There’ve been murmurings in Washington about a new “dignitarian dialogue.” Perhaps this is code for a renewed interest in discussing the elusive concept of human dignity? There’s even angst being expressed about human rights, such as the wringing of hands associated with Prof. Hopgood’s assertion last year that the global human rights framework is collapsing all around us. In Hopgood’s words, a “150-year experiment in creating global rules to protect and defend individual human beings is coming to an end”. Despite all of these wheels spinning, the actual focus on global human rights remains largely where it has been for many years – on violations, laws, and trade-offs.
The sobering, endless task of cataloguing the vast array of assaults upon human dignity in the form of human rights violations is essential, if only to hold up the prospect that some legal recourse may at some point be forthcoming. In practical terms, the growing volume and intensity of such violations, and the impunity under which so many authoritarian regimes and extremist elements operate using such tactics, together undercuts any argument that monitoring violations will ultimately lead to a change in human behavior or to an improvement in governance standards. In fact, it can lead us all to conclude that humanity is basically rotten.
Naturally there’s much more to global ethics and the “good” of good governance than tabulating egregious human rights violations, and regularly publicizing statements of outrage. That I should even be making this observation is noteworthy; while there are well established professions in legal and medical ethics, there’s no institutionalized demand for the advice of any equivalent group of development or foreign affairs ethicists. The few people with relevant normative expertise largely remain hunkered down within academia, where they at least have some prospect of a salary. Efforts to gain employment as an international development ethicist with government, civil society, aid donors, globally-focused foundations, or foreign affairs think tanks are at best premature. Continue reading The Missing Ethicists
It’s been a year since Justice Michael Kirby and the U.N. Commission of Inquiry (COI) that he led submitted their report on serious human rights abuses in North Korea. Justice Kirby, who formerly served on Australia’s High Court, has brought significant gravitas and a very high level of competence and care to the work of this COI, and the findings of the resulting report should be read as authoritative.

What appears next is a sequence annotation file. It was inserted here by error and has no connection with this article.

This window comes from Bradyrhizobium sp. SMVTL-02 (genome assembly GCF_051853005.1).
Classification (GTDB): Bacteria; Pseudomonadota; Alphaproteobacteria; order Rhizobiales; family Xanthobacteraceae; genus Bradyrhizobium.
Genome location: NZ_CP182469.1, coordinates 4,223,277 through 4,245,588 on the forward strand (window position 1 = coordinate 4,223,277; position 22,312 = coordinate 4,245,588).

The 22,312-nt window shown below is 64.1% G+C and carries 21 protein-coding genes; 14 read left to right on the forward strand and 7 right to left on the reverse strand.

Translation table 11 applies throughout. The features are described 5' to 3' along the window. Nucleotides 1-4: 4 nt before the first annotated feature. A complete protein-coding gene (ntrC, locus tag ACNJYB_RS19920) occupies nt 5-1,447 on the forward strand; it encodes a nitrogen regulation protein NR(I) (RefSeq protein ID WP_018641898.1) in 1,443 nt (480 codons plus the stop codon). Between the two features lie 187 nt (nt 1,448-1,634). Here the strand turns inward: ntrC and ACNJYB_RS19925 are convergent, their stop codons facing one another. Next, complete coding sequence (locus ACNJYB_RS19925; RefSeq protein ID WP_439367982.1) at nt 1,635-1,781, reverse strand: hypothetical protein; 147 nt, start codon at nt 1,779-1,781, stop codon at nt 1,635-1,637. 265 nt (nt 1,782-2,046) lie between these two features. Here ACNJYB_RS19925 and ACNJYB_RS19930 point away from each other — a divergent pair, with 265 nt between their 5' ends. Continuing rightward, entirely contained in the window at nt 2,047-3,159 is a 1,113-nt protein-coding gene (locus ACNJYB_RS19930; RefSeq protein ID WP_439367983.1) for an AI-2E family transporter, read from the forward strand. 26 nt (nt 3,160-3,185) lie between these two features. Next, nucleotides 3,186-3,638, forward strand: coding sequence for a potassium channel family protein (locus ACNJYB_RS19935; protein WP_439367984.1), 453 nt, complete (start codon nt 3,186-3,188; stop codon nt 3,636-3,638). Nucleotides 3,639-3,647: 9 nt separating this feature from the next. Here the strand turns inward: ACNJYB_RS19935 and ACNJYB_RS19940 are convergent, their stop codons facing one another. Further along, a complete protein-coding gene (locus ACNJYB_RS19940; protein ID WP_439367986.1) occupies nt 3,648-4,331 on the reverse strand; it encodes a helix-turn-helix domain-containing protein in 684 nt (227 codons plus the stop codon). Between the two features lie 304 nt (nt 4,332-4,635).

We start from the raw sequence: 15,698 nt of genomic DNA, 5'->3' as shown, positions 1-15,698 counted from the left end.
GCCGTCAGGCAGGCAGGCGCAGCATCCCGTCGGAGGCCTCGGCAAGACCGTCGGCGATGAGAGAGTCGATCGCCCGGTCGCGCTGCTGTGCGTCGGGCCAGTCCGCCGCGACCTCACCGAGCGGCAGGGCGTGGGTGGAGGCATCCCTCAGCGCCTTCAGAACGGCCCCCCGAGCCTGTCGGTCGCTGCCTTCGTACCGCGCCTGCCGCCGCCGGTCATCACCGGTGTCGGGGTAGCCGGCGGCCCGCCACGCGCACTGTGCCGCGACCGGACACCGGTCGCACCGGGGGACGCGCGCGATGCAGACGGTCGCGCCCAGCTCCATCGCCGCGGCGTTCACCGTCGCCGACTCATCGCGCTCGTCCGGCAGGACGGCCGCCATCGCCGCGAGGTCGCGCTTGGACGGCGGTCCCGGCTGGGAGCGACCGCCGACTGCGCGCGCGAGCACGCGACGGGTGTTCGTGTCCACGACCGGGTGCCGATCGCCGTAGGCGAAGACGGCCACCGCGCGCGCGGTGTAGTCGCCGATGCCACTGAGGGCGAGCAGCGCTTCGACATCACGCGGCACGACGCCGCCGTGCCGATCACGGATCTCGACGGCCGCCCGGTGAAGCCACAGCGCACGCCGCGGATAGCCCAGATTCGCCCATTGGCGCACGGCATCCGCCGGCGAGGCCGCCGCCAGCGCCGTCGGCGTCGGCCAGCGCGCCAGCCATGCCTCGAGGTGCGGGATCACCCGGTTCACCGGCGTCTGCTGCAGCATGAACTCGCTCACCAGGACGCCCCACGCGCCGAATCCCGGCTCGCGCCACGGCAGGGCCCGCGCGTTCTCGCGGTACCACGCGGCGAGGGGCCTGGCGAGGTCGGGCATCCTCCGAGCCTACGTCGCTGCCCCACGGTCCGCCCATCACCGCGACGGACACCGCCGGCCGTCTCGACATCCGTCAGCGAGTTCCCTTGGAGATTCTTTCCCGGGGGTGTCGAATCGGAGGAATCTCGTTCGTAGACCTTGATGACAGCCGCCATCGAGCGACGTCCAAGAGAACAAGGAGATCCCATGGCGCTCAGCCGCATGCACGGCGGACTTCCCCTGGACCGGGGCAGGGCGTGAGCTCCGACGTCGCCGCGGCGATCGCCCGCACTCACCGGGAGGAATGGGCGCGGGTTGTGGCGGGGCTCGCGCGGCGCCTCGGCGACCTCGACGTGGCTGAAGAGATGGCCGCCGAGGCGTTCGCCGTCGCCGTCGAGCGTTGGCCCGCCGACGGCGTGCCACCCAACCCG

Justice Kirby has been in Washington, DC this week, and I had the opportunity to join a very small group to hear him reflect on what progress has come out of his Commission’s report and to offer an evaluation of the COI process itself. While the intensity, scale, and gravity of the abuses had never been quite so well delineated before this report, earlier warnings had been issued. Former U.N. High Commissioner for Human Rights Navi Pillay raised the alarm a full year earlier in January 2013 when she joined others in calling for this COI. She asserted that North Korea’s extensive network of punishment camps employ “torture and other forms of cruel and inhumane treatment, summary executions, rape, slave labor and forms of collective punishment that may amount to crimes against humanity”. Ms. Pillay also noted that the self-imposed isolation of North Korea under Kim Jong-un had “allowed the government to mistreat its citizens to a degree that should be unthinkable in the 21st century.” Justice Kirby’s COI has translated Ms. Pillay’s warnings into a sobering report of extremes of human suffering and abuse, venal leadership by Kim Jong-un, a burgeoning refugee population of North Koreans who have fled to neighboring countries, and very little hope of any positive change in the short term. So, what happens now? Continue reading Human dignity after North Korea
In the numerous descriptions and lists of human rights, which human rights come first?
This isn’t a new debate. Philosophers have argued this for centuries; most agree that the human right to life is fundamental, but in 1980 Henry Shue made a persuasive argument that there is a subset of “basic rights” including the right to minimal subsistence. By subsistence rights, Shue was referring to a minimum level of well-being, now more commonly referred to as economic rights. Continue reading Human rights and international development – time to change!